In the conservative media, the phenomenon feeds more voraciously the closer you get to the mucky, sludgy bottom. “Democrat Party” is standard jargon on right-wing talk radio and common on winger Web sites like, which blue-pencils Associated Press dispatches to de-“ic” references to the Party of F.D.R. and J.F.K. (The resulting impression that “Democrat Party” is O.K. with the A.P. is as phony as a North Korean travel brochure.) The respectable conservative journals of opinion sprinkle the phrase around their Web sites but go light on it in their print editions.

Recommended reading, especially for having some fun with an annoying topic. Of special note is the observation that William F. Buckley, Jr., Reagan and Bush I eschewed the tactic, while for Bush II, it's routine. Just one more sign of how far the party has fallen.

Hersh: US helped plan Israel's attacks

Seymour Hersh has written some hard-hitting pieces in the last few years, and this is no exception. Now that Israel and Lebanon are working on a tense cease fire that few seem optimistic about, serious questions are arising about what exactly has been accomplished. My guess is not much-- many innocent people are dead, and both sides are claiming victory. Hersh reports that the conflict was another neocon project to test their already-failed doctrine of preemptive war.

In the days after Hezbollah crossed from Lebanon into Israel, on July 12th, to kidnap two soldiers, triggering an Israeli air attack on Lebanon and a full-scale war, the Bush Administration seemed strangely passive. “It’s a moment of clarification,” President George W. Bush said at the G-8 summit, in St. Petersburg, on July 16th. “It’s now become clear why we don’t have peace in the Middle East.” He described the relationship between Hezbollah and its supporters in Iran and Syria as one of the “root causes of instability,” and subsequently said that it was up to those countries to end the crisis. Two days later, despite calls from several governments for the United States to take the lead in negotiations to end the fighting, Secretary of State Condoleezza Rice said that a ceasefire should be put off until “the conditions are conducive.”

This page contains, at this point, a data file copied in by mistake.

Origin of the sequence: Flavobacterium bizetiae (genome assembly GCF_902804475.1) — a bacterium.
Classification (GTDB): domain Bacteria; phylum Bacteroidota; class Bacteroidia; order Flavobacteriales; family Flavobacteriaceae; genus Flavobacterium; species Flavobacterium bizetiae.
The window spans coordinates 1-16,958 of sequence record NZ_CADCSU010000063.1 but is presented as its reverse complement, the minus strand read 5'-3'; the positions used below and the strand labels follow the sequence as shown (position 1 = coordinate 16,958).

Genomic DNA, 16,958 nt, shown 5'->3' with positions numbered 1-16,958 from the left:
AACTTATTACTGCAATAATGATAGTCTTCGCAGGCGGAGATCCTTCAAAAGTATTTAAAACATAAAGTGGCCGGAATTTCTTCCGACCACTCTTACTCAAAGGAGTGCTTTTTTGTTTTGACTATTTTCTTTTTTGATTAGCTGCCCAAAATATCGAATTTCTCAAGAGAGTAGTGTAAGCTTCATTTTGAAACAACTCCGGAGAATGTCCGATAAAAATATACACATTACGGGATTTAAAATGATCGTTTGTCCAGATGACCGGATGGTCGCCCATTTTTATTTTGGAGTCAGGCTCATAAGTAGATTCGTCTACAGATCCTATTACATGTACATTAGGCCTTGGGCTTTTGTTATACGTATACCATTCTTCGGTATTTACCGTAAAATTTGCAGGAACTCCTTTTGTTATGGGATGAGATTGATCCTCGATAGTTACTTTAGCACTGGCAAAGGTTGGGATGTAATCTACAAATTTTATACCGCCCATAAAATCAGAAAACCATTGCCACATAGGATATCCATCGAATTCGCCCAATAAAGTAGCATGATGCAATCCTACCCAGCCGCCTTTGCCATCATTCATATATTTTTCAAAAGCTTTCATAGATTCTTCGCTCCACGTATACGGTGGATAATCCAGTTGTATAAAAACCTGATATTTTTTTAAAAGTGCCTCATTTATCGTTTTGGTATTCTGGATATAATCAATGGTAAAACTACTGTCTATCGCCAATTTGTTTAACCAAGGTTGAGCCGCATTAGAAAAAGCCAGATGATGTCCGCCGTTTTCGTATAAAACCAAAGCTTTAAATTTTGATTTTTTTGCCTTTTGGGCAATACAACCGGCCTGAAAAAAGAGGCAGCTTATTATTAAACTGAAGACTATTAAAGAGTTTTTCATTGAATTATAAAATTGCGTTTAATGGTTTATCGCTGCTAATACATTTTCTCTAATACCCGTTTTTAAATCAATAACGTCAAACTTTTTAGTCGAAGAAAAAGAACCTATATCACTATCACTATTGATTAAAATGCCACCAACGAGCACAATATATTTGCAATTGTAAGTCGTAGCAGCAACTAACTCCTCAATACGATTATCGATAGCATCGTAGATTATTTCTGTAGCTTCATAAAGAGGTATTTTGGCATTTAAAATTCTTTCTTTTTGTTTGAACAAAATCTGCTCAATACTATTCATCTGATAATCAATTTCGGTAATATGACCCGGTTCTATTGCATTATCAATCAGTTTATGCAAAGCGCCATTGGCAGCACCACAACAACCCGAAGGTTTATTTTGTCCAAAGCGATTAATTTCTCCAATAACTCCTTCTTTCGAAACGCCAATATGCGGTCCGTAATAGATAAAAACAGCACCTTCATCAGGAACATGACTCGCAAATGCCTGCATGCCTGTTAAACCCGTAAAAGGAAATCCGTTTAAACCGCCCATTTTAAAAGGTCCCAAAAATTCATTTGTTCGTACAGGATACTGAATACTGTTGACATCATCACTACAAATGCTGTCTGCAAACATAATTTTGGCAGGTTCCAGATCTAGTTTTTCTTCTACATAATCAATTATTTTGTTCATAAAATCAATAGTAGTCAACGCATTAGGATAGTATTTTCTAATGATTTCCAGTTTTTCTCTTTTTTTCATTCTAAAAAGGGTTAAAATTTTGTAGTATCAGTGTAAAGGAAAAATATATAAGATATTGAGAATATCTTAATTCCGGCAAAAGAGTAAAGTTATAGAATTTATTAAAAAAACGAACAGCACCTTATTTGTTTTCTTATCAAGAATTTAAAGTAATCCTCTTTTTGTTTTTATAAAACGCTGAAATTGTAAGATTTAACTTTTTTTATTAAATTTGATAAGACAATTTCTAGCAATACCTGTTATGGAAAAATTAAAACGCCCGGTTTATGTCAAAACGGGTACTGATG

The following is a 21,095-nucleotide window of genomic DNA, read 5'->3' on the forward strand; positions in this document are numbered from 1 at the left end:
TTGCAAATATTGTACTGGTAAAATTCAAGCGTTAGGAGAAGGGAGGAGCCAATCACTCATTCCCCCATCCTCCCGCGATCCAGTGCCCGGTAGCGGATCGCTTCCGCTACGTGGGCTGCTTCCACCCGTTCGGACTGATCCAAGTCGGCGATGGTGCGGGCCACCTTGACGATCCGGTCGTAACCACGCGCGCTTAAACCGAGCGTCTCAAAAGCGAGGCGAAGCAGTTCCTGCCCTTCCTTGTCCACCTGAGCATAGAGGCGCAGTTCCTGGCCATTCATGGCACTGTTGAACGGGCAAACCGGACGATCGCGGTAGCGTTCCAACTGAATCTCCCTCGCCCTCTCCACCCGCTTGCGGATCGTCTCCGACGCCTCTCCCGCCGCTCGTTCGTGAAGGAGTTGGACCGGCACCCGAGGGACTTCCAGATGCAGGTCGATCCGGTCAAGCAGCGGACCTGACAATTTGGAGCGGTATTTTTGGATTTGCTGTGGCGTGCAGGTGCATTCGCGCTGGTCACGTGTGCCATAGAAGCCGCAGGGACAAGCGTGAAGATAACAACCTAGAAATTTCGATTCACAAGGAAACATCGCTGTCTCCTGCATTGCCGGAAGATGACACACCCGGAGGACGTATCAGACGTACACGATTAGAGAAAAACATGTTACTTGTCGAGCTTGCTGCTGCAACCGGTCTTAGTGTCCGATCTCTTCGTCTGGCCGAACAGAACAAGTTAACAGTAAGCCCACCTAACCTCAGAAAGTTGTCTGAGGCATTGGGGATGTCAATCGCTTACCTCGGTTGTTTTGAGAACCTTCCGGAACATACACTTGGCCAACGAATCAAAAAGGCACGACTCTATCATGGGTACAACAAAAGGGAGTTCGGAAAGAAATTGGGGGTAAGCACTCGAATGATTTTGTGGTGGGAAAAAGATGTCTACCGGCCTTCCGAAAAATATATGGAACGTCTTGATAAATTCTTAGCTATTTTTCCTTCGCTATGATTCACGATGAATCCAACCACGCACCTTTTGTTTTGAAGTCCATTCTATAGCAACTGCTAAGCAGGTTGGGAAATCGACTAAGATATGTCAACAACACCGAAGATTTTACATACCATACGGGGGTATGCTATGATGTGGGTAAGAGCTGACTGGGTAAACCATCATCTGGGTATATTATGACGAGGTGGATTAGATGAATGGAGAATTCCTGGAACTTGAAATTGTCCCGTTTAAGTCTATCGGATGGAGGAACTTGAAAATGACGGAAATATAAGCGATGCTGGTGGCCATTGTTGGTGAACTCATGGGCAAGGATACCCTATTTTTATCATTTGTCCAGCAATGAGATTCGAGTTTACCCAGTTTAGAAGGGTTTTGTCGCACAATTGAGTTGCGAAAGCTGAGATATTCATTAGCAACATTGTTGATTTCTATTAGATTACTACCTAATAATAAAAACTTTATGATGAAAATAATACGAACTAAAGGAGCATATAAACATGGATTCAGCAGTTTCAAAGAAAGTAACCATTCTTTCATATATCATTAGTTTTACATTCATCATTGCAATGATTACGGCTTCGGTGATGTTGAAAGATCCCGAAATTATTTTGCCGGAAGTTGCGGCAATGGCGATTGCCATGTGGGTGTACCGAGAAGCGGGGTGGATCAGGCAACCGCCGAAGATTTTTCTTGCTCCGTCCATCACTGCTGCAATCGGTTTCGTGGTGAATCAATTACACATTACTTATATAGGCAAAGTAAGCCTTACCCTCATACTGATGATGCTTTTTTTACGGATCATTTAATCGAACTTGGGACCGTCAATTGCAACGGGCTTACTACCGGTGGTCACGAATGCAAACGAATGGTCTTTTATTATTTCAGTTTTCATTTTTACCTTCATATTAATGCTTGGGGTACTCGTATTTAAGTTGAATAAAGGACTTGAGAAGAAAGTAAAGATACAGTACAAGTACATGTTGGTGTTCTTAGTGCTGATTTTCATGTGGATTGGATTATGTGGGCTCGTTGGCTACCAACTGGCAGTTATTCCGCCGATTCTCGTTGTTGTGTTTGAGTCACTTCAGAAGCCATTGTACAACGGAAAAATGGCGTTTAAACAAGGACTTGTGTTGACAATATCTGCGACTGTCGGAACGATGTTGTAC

The Bush Administration, however, was closely involved in the planning of Israel’s retaliatory attacks. President Bush and Vice-President Dick Cheney were convinced, current and former intelligence and diplomatic officials told me, that a successful Israeli Air Force bombing campaign against Hezbollah’s heavily fortified underground-missile and command-and-control complexes in Lebanon could ease Israel’s security concerns and also serve as a prelude to a potential American preëmptive attack to destroy Iran’s nuclear installations, some of which are also buried deep underground.

Return of the low-level staffer

Last week was a big one for accusations of using the UK plot for political gain. There was Cheney, Tony Snow and Lieberman claiming that terrorists were thrilled with Ned Lamont's primary win in Connecticut, renewed calls for support on the Iraqi war (which never had anything to do with terrorism), and even arguments that it proved the necessity of granting the administration the right to break laws with impunity. You can add 'fundraising tool' to the list.

Democrats assailed the Republicans Friday for e-mailing a fundraising appeal mentioning the war on terror hours after British authorities disclosed they had disrupted a plot to blow up aircraft headed to the United States.

"In the middle of a war on terror, we need to remain focused on furthering Republican ideas more than ever before," former New York City mayor Rudy Giuliani said in a letter that asked for donations to the Republican National Committee.